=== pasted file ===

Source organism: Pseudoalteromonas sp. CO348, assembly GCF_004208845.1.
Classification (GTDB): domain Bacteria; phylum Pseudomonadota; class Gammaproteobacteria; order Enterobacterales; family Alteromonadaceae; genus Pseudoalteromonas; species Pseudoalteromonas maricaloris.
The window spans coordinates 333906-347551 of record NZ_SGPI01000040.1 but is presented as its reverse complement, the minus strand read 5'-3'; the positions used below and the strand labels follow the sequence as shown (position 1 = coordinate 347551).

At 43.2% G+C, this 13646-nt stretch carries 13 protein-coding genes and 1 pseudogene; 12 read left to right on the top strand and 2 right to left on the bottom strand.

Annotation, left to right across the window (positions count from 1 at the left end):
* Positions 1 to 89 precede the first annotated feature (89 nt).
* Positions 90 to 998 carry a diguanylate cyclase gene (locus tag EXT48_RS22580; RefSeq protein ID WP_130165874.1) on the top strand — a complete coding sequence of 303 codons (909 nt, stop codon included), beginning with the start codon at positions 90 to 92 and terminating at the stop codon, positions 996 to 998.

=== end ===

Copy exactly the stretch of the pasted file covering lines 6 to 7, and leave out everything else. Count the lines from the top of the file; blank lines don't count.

* Positions 1 to 89 precede the first annotated feature (89 nt).
* Positions 90 to 998 carry a diguanylate cyclase gene (locus tag EXT48_RS22580; RefSeq protein ID WP_130165874.1) on the top strand — a complete coding sequence of 303 codons (909 nt, stop codon included), beginning with the start codon at positions 90 to 92 and terminating at the stop codon, positions 996 to 998.